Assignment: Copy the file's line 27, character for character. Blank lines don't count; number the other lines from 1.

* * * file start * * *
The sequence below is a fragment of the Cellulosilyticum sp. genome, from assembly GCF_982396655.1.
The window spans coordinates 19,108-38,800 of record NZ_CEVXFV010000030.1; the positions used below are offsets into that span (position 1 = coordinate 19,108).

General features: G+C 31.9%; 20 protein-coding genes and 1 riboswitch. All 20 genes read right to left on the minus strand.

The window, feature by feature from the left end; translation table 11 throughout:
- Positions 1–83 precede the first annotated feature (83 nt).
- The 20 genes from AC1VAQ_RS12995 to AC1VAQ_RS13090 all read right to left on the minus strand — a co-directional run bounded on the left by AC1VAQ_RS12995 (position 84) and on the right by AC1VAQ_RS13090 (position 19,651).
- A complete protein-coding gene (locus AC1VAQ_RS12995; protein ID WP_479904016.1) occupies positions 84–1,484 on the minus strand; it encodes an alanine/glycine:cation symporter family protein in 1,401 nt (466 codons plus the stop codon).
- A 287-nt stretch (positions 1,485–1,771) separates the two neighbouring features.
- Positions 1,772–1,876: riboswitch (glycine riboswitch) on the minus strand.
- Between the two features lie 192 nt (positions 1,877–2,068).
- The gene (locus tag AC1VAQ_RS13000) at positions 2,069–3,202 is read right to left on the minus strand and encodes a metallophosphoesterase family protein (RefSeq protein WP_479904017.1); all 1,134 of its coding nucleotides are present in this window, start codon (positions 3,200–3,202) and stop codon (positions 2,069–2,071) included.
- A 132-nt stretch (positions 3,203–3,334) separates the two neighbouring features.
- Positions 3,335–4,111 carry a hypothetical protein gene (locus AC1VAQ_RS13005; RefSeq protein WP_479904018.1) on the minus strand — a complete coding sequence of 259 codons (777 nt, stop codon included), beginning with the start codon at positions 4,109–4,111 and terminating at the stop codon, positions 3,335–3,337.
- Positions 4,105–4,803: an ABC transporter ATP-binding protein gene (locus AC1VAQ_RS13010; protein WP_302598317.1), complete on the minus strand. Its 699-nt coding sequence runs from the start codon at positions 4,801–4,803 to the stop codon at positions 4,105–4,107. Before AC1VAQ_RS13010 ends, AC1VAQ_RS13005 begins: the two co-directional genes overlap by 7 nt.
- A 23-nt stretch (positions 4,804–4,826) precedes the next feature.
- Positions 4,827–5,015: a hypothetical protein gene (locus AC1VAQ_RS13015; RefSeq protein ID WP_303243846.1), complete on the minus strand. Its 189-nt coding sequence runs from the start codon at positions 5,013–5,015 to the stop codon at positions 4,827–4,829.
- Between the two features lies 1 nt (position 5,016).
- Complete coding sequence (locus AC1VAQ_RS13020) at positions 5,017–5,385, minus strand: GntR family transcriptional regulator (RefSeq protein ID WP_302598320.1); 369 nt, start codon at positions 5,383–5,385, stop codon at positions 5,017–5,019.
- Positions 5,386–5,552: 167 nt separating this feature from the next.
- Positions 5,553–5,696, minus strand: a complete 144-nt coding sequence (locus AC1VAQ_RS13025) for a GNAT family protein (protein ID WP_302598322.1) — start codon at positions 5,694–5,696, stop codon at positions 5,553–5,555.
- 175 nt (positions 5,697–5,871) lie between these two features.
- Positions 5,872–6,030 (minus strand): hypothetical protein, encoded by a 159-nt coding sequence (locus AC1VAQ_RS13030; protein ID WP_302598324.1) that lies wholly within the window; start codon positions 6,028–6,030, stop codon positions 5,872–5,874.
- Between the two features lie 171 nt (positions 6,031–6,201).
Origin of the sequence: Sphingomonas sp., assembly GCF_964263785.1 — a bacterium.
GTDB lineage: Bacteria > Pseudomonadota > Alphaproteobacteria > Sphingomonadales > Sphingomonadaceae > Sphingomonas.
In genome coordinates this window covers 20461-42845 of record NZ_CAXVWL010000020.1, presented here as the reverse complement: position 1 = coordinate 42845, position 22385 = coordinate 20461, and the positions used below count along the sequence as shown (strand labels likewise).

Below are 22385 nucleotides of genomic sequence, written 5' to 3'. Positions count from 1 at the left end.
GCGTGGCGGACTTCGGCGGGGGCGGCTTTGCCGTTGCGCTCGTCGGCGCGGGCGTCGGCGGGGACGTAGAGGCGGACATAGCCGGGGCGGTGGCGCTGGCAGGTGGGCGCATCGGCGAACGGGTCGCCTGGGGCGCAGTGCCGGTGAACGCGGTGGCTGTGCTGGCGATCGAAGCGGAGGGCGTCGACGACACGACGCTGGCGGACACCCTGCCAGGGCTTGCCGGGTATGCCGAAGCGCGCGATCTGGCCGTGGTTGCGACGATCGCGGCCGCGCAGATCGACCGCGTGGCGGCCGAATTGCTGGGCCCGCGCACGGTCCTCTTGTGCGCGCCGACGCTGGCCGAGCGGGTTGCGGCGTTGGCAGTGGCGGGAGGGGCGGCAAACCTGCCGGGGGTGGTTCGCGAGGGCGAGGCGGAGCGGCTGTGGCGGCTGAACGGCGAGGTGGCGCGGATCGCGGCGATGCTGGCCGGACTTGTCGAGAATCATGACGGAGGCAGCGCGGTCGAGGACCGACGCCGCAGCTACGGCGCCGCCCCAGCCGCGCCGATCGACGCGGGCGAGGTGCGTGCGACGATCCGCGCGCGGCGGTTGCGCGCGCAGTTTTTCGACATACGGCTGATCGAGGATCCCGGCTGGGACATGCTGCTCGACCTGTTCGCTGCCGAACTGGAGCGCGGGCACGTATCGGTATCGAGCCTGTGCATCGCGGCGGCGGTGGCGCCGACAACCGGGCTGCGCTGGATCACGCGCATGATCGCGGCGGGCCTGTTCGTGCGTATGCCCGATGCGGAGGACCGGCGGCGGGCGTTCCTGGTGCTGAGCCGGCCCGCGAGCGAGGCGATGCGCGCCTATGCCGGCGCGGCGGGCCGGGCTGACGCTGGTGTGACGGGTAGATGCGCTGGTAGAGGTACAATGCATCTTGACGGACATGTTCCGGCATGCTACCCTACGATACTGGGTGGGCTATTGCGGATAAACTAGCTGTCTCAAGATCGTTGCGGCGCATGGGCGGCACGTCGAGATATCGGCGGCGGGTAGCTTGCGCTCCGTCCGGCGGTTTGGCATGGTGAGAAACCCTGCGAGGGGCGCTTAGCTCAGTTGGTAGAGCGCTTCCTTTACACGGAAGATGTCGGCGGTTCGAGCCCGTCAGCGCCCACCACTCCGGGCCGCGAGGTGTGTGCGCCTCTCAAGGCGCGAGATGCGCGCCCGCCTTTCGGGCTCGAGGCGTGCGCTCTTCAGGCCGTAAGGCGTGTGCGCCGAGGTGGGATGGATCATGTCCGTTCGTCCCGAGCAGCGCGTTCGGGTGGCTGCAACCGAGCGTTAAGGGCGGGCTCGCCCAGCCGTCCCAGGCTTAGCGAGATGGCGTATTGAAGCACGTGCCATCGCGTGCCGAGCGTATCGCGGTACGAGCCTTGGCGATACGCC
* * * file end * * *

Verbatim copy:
Below are 22385 nucleotides of genomic sequence, written 5' to 3'. Positions count from 1 at the left end.